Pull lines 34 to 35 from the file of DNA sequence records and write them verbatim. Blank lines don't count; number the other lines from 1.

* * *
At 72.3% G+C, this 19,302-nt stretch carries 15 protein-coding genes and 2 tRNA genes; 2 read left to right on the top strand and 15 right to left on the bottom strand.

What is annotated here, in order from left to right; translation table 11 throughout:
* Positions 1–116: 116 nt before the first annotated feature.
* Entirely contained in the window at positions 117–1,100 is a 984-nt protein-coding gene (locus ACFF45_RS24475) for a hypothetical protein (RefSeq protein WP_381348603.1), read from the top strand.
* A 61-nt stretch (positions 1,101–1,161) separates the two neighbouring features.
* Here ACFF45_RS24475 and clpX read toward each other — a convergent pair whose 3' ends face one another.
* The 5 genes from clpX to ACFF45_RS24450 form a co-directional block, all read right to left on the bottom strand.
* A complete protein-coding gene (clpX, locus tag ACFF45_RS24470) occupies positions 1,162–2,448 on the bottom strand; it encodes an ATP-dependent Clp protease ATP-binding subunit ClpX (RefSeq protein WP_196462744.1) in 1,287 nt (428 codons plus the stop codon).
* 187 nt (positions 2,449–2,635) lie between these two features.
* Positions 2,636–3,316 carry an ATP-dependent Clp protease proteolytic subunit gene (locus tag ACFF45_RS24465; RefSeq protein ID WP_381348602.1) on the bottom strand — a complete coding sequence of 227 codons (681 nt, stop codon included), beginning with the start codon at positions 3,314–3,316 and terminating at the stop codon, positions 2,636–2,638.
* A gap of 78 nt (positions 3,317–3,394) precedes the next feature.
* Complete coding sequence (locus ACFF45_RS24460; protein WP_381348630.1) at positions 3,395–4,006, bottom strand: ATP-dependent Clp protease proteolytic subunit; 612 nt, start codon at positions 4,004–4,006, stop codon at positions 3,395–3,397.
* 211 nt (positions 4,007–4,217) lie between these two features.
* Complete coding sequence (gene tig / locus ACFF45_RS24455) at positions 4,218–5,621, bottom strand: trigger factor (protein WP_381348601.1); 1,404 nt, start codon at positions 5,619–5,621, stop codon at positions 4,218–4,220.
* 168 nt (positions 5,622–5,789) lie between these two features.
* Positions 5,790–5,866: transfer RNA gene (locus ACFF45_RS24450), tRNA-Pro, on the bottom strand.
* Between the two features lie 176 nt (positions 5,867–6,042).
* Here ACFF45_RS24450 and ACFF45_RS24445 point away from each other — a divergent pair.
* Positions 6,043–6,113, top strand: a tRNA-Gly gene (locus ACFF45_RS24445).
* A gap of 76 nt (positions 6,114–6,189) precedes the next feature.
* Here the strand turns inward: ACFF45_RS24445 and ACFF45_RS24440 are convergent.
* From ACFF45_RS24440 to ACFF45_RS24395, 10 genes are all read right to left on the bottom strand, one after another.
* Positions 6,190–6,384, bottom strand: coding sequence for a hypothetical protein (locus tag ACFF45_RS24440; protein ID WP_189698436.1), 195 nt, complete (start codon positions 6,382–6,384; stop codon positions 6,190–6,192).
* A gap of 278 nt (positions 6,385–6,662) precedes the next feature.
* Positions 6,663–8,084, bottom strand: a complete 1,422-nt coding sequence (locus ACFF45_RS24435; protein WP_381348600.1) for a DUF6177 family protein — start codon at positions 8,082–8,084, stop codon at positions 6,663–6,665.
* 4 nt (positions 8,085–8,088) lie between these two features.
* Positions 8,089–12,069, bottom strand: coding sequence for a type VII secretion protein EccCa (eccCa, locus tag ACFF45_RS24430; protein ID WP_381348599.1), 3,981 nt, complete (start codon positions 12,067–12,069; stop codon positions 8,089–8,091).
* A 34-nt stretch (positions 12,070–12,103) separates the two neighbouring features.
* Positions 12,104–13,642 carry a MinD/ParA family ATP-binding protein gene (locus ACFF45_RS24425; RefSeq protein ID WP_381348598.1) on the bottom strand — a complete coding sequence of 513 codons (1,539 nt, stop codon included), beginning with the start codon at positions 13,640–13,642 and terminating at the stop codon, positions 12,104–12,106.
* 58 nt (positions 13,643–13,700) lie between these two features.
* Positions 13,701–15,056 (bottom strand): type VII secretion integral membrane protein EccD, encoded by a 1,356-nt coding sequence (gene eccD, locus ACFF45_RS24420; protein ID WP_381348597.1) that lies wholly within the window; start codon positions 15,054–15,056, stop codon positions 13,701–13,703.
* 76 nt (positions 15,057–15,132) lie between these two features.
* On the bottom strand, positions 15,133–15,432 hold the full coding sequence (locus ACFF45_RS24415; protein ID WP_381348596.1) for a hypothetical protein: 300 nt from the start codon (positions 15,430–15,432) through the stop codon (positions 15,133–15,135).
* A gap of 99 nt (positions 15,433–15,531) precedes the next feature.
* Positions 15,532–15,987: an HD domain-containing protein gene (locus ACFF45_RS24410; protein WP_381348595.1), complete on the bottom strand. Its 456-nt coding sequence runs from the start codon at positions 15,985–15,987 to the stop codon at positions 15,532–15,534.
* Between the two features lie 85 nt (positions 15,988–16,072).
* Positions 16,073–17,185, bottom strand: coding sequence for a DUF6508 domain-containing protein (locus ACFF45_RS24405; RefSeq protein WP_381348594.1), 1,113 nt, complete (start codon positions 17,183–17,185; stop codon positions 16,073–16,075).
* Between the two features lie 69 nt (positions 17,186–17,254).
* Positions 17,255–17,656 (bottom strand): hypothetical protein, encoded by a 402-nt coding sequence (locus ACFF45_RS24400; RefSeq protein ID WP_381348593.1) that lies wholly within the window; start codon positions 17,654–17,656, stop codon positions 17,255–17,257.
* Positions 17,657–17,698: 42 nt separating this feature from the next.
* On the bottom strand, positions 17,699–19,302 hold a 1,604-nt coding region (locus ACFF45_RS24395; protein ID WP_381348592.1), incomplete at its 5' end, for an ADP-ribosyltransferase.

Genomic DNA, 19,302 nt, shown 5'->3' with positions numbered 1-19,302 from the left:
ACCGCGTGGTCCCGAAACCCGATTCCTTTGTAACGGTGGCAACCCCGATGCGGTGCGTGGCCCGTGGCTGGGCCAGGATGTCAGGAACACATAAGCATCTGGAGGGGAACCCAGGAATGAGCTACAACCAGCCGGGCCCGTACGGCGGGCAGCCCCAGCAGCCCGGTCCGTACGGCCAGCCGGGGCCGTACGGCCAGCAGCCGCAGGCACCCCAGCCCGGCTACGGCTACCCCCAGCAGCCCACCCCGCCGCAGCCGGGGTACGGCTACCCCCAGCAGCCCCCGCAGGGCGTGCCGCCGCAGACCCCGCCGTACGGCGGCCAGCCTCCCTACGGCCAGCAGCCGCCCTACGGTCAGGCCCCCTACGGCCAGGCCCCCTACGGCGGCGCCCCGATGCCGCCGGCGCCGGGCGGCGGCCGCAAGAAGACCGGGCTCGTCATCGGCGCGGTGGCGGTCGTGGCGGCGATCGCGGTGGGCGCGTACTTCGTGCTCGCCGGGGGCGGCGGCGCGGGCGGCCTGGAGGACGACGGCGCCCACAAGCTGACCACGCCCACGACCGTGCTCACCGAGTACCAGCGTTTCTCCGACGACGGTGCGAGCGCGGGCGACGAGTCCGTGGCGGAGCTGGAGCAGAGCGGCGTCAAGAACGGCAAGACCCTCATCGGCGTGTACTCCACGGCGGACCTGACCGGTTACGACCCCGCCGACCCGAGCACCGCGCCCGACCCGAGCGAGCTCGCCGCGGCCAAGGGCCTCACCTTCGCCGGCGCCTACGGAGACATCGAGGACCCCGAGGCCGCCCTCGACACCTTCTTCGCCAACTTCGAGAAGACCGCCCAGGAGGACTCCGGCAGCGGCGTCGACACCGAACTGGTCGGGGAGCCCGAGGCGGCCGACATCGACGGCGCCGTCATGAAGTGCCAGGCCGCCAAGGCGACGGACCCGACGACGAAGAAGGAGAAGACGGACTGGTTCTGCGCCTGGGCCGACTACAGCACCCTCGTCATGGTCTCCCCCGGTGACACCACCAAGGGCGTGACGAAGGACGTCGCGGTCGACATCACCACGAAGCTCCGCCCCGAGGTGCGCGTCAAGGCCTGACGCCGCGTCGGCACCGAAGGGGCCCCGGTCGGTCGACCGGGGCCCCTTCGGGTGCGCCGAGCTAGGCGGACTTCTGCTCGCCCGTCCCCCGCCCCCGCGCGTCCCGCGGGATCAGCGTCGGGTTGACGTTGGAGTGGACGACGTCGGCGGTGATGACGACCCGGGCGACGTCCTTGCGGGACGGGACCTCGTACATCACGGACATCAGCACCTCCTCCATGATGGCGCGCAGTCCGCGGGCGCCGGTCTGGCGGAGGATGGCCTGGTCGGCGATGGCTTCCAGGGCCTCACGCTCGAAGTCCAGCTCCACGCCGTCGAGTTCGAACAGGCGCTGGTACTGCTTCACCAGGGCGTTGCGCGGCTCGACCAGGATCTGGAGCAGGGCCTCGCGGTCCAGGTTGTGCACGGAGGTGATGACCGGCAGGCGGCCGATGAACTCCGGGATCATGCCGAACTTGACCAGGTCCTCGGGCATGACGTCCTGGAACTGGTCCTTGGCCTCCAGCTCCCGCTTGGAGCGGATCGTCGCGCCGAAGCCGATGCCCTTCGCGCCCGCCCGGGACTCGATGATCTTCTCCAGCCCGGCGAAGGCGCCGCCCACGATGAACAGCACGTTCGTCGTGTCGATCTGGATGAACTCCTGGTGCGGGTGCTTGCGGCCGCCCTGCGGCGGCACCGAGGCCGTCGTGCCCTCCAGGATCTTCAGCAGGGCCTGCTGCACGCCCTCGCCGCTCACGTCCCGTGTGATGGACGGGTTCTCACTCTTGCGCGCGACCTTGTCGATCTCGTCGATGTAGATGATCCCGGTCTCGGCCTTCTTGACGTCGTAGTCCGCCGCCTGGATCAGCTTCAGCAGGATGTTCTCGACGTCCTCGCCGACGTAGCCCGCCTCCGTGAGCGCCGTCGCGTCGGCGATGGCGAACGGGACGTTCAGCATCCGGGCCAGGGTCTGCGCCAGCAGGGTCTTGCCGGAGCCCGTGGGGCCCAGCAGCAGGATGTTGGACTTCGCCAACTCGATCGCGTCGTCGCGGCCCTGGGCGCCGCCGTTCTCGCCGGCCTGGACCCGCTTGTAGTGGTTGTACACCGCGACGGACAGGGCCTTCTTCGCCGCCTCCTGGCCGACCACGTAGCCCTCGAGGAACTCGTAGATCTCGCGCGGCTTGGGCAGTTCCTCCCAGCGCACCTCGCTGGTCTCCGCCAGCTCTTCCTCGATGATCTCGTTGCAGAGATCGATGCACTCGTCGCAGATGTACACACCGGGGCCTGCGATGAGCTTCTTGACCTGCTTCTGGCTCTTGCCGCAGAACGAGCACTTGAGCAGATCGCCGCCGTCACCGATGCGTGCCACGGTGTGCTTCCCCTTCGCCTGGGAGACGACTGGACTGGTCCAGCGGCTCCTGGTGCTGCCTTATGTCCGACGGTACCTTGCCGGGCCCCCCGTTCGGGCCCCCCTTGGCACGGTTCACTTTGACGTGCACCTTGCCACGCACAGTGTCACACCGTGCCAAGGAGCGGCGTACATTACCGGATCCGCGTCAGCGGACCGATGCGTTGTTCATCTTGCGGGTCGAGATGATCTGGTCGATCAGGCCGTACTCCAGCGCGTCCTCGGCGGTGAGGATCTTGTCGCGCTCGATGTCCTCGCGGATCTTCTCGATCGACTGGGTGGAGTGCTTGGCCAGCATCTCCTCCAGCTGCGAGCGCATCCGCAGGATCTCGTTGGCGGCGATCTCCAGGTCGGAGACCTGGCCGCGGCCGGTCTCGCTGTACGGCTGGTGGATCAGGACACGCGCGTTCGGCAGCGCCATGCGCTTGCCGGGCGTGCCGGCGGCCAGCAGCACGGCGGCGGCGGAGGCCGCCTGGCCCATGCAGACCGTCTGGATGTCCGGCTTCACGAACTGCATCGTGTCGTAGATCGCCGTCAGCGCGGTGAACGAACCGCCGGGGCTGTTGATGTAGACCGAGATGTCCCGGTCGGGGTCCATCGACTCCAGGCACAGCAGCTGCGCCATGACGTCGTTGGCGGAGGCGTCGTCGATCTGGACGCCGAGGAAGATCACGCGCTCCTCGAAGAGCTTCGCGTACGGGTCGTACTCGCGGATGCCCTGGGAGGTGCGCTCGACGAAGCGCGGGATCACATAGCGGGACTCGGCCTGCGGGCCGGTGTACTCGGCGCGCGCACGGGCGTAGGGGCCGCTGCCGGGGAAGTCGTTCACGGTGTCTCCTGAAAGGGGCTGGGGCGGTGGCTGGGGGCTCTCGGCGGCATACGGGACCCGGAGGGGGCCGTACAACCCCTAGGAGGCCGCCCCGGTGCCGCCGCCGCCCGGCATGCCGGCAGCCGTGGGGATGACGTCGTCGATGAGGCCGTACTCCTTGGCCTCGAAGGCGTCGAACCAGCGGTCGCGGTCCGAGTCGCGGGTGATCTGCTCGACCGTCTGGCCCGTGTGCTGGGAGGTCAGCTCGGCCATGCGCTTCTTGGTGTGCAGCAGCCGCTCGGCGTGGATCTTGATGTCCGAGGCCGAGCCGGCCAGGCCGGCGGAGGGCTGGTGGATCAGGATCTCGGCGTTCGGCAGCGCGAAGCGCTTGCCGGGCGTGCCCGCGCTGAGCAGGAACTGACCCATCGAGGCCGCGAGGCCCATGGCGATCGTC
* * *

* A gap of 99 nt (positions 15,433–15,531) precedes the next feature.
* Positions 15,532–15,987: an HD domain-containing protein gene (locus ACFF45_RS24410; protein WP_381348595.1), complete on the bottom strand. Its 456-nt coding sequence runs from the start codon at positions 15,985–15,987 to the stop codon at positions 15,532–15,534.